Could a high electric field pull particles out of the vacuum?

1. Aug 31, 2011

johne1618

If one had a high enough electric field could one pull electrons and positrons into existence out of the vacuum?

The field needs to be high enough to accelerate the virtual particles away from each other strongly enough so they don't get a chance to recombine.

If a particle has acceleration g then there is a horizon distance r behind it given by:

r = c^2 / g..........(1)

such that no light signal starting at a distance of r or greater could ever reach the accelerating particle. Thus no virtual partner particle at a distance r or greater could recombine with the accelerating particle. This gives us an uncertainty in the particle position that we can convert into a momentum and then into an energy using the uncertainty principle.

If we have the uncertainty principle:

Momentum * distance = Planck constant

using E = p c

E / c * r = h

E = h c / r

Substituting for r in the above equation using (1)

E = h g / c

as E = M c^2

then we have

M = h g / c^3

Thus if we provide an acceleration g using an electric field we can produce a pair of particles of mass M.

For electrons/positrons being accelerated by a field F we have:

m_e = (h / c^3) * (e F / m_e)

F = m_e^2 c^3 / h e

F = field = 10^17 Volts / metre

It seems to me that the rest mass energy of the particle pair doesn't come out of the applied electric field but rather from out of the vacuum itself. The applied field just provides the acceleration to separate the virtual particles. The extra energy supplied to the particles during their acceleration could in principle be recovered in the process of bringing them back to rest.

Is this right?

Last edited: Aug 31, 2011
2. Aug 31, 2011

Ajihood

Re: Could

You have to be careful when treating virtual particles, because the only reason they exist is due to the uncertainty principle associated with energy and time.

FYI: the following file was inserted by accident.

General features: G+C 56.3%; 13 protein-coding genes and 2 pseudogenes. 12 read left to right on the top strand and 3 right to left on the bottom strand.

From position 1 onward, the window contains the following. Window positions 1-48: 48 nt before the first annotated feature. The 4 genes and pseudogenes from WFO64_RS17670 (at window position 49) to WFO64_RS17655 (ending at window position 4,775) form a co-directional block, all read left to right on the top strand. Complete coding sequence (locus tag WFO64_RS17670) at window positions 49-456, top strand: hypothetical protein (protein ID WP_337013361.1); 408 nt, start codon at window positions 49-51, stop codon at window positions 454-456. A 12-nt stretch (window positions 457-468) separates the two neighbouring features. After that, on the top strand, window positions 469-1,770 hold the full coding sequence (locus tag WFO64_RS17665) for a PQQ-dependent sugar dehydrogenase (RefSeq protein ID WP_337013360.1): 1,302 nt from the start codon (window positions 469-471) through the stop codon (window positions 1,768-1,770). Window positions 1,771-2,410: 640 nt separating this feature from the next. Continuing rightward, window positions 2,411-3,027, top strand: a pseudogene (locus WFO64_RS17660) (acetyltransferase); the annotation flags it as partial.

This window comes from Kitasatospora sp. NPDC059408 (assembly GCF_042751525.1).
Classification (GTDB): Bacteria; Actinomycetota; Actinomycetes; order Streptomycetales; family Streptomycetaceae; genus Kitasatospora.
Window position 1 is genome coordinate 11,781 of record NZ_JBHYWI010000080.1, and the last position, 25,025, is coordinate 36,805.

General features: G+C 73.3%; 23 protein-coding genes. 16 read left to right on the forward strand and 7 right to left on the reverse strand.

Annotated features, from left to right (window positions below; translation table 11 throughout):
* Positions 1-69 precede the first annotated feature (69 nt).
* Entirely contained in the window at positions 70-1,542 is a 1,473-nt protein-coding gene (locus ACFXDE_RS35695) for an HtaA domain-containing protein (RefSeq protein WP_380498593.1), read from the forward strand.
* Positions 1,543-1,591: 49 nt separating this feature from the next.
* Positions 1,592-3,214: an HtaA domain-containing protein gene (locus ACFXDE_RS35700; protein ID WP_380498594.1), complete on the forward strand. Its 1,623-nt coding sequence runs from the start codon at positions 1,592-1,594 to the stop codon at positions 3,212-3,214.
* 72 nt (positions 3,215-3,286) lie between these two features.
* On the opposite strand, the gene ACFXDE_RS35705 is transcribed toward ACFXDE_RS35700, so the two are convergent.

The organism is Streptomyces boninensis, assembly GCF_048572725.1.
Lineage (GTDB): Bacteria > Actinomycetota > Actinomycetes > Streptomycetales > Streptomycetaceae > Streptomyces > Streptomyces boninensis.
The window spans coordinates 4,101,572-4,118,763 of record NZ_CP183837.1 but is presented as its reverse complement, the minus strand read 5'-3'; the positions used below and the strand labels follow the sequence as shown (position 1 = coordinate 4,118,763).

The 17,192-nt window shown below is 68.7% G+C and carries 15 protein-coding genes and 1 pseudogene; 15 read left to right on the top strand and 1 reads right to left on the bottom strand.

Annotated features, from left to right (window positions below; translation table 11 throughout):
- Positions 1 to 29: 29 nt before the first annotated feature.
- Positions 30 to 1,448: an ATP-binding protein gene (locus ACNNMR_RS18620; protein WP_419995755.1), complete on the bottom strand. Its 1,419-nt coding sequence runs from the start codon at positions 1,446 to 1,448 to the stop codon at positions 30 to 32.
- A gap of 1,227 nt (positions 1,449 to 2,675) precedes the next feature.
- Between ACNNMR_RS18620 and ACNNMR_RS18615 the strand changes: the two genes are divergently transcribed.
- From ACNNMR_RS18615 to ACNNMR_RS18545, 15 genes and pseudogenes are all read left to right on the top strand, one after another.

When you want these virtual particles to become real particles (Ie you can point to a location of space and say they exist) you need to provide their rest energy in some form otherwise there will be an energy deficit.

This is what Hawking Radiation is associated about, with these pair-annihilation events taking place near the event horizon of a Black hole. Sometimes, the gravitational pull will be greater on one of the pair, than the other, seeing one partner (for example the electron) pulled into the black hole. This results in the other partner (the positron in this case) not having a partner to annhilate with and over stay its cheating of energy that the uncertainty princple allows it to do. So where does the energy come from in this case as clearly we have created a particle form nothing? Theory tells us the mass of the black hole actually decreases in the exchange.

So with your theory, I dont like the way you have derived it, especially using E = pc. However, I would say if you provided an electric field with an energy density of the rest mass of an electron AND position (need to conserve charge - with the above BH, we black holes have charge so we dont have to worry about charge not being conserved). That is a very large electric field. So it is possible, just like it is in accelerators.

3. Aug 31, 2011

johne1618

Re: Could

Actually an electric field of 10^17 volts/metre itself does have enough energy in a cubic electron compton wavelength to produce an electron/positron pair.

So I guess the electron/positron pair would come out of the applied electric field after all.

4. Sep 4, 2011

Hahagui

This is exactly the Schwinger mechanism to polarize the vacuum and produce the electron-positron pair. Unfortunately, as a non-perturbative results from QED, no direct experimental test has ever been done. In 1997, Bula from SLAC carried out a similar experiment with intense lasers and high-energy electrons.

5. Sep 4, 2011

Dickfore

Last edited by a moderator: Apr 26, 2017
6. Sep 4, 2011

fleem

Re: Could

I believe it could produce pairs even if it were a weaker field, just with less probability.

7. Sep 6, 2011

johne1618

Perhaps the high electric field merely "pulls back the veil" allowing particle pairs to leap out of the vacuum?

Is this "free" energy?

8. Sep 6, 2011

Dickfore

no, if a particle-antiparticle pair forms in the electric field, the positive particle will move in the direction of the field and the negative particle will move in the opposite direction. If you had the field produced by two isolated parallel plates, this would tend to decrease the charge on each of the plates, decreasing the field strength between them. The energy of the pair is gained by decreasing the energy of the electrostatic field.

If the plates are connected to (a huge) voltage source, there would be the need for charge to flow to keep the field the same. Thus, the external voltage source would produce the work necessary for a particle-antiparticle pair to emerge.